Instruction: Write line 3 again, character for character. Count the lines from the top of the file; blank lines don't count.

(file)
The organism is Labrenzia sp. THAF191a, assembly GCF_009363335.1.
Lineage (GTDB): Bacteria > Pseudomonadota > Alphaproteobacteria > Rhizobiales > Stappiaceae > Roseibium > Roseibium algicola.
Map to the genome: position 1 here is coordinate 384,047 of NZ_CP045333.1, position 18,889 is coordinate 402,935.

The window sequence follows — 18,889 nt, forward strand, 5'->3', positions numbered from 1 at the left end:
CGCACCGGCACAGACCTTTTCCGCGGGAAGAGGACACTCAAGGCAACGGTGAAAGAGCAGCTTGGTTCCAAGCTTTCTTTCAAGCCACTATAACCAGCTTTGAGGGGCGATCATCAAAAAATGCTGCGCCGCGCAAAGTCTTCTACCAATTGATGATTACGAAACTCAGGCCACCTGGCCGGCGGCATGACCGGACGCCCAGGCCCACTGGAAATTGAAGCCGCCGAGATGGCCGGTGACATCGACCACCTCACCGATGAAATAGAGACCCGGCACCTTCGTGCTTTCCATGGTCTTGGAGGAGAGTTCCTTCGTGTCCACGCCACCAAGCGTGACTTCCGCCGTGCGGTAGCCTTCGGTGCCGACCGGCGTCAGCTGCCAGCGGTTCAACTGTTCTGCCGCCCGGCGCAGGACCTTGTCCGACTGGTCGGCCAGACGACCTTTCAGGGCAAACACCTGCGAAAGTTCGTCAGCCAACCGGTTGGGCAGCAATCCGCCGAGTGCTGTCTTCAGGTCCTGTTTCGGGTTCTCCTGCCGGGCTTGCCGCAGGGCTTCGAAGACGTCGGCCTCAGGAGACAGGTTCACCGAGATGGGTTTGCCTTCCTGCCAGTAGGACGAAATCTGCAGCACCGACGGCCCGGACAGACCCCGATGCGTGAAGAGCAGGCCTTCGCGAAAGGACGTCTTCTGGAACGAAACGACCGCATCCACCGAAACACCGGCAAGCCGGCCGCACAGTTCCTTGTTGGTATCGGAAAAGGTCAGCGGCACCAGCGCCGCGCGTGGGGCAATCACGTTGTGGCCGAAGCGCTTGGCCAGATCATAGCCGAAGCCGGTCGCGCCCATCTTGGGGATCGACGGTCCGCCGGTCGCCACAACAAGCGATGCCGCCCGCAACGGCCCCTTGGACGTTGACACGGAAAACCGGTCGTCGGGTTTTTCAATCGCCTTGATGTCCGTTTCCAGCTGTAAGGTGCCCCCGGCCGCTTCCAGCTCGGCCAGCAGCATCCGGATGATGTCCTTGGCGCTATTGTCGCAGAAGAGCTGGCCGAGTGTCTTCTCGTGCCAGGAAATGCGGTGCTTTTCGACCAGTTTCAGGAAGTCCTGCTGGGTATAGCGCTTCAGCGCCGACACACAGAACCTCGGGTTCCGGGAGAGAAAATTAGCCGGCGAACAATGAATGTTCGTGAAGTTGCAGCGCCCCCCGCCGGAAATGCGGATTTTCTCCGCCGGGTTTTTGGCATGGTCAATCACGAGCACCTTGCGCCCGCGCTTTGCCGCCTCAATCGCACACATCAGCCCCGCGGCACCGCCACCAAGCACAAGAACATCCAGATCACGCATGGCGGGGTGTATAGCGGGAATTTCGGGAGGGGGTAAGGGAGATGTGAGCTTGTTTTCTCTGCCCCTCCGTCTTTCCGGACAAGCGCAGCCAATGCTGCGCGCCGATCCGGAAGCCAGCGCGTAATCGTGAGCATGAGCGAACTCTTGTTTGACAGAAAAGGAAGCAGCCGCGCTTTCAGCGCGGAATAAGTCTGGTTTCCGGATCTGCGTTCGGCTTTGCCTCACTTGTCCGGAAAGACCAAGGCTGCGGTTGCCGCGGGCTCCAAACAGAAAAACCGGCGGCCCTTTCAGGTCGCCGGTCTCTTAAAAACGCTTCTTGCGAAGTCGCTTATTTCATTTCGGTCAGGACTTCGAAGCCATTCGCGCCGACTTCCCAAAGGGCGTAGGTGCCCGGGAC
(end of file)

Map to the genome: position 1 here is coordinate 384,047 of NZ_CP045333.1, position 18,889 is coordinate 402,935.